Chinese Firm’s Bid to Allow Parents to Pick Their Smartest Embryos

Mark Prigg, Daily Mail (London), January 14, 2014

A Chinese firm claims it is getting closer to allowing parents to pick the embryo most likely to succeed.

Researcher believe that 50-80% of what determines IQ could be inherited.

Now a Chinese firm is mapping the genes of people who are gifted in math in a bid to isolate the genes that make them smarter that the average person.

Shenzhen-based BGI is mapping the genes of math geniuses, and appealing via its web site for more to take part in the controversial study.

B.G.I., formerly called Beijing Genomics Institute, is the world’s largest genetic-research center, and already has an initial batch of 2,000 DNA samples from high-IQ subjects.

Researchers then plan to compare these against a sample from the general population–and hopefully isolate what makes them special.

In theory, this knowledge could then be used to allow parents to pick ‘smart embryos’.

Other divisions of the Chinese giant already offer genetic testing, leading some to speculate it could eventually launch a screening programme for prospective parents.

Researchers believe most children are within 13 IQ points of their parents’ combined average.

However, two or three out of every hundred children turns out to be significantly more intelligent, Stephen Hsu, a researcher on the project, told Wired magazine.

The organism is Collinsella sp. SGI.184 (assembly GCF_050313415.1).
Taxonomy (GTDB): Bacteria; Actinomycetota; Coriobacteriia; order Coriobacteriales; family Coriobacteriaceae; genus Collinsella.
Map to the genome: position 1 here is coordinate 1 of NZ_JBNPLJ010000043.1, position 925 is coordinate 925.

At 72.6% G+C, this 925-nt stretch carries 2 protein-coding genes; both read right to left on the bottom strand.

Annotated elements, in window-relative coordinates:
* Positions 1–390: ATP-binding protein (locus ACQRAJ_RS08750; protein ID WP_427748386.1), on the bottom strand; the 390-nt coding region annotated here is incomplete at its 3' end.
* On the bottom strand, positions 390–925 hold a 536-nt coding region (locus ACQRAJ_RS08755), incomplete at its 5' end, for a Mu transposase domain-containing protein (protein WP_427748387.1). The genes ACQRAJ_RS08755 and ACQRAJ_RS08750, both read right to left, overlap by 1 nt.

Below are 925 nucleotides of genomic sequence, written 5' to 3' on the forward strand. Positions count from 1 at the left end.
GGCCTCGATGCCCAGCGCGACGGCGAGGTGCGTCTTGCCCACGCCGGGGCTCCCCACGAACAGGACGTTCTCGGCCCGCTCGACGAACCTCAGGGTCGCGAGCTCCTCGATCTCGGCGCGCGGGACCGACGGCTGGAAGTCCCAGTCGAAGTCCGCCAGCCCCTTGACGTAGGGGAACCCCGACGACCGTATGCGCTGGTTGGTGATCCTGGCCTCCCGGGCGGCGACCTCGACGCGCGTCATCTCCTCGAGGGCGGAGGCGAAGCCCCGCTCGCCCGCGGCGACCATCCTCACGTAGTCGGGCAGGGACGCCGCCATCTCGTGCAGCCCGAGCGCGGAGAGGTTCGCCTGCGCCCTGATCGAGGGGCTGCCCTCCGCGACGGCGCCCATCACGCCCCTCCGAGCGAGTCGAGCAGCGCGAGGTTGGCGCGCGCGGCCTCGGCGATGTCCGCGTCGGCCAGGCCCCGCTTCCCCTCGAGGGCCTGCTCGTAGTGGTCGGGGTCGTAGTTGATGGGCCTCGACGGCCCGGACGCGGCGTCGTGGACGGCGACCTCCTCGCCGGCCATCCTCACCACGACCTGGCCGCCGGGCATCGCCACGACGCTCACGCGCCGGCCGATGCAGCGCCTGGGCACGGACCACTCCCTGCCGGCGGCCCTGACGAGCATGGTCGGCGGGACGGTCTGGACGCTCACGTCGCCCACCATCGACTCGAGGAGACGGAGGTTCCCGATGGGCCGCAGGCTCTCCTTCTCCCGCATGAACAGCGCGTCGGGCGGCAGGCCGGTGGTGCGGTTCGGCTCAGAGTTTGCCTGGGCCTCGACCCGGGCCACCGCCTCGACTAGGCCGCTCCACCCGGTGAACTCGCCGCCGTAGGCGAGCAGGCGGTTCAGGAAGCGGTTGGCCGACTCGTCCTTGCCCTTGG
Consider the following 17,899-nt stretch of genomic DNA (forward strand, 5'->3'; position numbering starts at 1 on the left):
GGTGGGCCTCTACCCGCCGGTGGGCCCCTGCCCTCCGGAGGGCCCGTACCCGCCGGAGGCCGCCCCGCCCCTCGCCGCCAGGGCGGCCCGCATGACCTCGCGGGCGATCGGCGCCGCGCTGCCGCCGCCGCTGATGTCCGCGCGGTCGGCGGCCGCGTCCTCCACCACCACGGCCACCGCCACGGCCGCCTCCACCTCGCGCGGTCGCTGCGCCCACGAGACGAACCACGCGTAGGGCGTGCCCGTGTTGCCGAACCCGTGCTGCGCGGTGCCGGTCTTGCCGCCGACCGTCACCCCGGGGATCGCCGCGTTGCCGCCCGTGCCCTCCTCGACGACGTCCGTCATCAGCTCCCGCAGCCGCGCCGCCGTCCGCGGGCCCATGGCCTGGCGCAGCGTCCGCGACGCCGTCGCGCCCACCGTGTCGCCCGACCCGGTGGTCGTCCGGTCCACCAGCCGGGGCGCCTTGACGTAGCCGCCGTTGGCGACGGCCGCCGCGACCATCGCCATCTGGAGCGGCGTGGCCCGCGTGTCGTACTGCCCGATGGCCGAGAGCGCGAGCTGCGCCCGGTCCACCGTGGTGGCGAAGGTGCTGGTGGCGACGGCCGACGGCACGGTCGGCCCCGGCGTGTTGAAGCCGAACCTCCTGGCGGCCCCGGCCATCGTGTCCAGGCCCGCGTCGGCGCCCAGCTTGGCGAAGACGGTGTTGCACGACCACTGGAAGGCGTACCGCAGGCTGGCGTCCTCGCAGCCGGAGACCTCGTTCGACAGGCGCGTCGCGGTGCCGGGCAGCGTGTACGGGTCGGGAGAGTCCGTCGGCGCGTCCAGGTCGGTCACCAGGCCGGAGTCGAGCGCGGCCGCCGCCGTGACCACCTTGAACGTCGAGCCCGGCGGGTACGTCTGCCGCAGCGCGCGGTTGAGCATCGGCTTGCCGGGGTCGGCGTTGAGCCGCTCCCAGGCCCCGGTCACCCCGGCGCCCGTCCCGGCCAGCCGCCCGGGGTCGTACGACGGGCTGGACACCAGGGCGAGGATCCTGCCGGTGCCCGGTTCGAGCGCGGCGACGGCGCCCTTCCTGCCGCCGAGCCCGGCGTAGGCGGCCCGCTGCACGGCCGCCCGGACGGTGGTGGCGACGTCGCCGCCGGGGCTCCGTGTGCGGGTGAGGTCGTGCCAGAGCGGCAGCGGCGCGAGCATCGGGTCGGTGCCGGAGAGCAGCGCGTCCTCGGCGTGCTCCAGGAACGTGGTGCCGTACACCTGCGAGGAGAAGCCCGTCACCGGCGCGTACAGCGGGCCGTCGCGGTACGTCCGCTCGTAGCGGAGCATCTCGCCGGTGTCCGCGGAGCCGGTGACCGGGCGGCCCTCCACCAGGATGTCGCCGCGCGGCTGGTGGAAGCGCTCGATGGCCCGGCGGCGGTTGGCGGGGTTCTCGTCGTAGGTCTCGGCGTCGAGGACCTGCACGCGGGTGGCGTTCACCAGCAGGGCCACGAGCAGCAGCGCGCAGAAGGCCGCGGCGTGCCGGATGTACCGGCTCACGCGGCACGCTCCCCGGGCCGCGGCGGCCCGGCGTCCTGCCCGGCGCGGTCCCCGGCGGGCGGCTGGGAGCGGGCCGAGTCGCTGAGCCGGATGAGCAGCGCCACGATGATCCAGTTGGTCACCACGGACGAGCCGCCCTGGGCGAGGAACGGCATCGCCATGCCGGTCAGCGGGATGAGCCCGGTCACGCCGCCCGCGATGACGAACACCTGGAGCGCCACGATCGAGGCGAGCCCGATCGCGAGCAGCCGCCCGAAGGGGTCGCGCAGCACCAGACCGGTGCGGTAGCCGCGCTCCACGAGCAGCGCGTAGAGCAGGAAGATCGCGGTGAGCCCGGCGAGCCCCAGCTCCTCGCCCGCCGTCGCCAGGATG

‘People believe it’s a controversial topic, especially in the West,’ Bowen Zhao, head of CG, told the Wall Street Journal.

‘That’s not the case in China.’

In fact, China Development Bank, a state bank that lends to government pet projects, has given BGI $1.5 billion, although the firm says it will not turn over its data.

‘Imagine what a couple might pay to ensure that they get the best out of 10 or 50 possible offspring, optimizing over their choice of heritable attributes,’ he wrote on his blog, comparing the cost of a Harvard degree or private school with the few thousand dollars it takes to fertilize and implant embryos.

‘There are going to be countries that say this is part of our national health-care service and everyone is doing it,’ he told the New Yorker. ‘And eventually it would become unstoppable, because the countries that initially outlawed it would have to come around. How could they not?’

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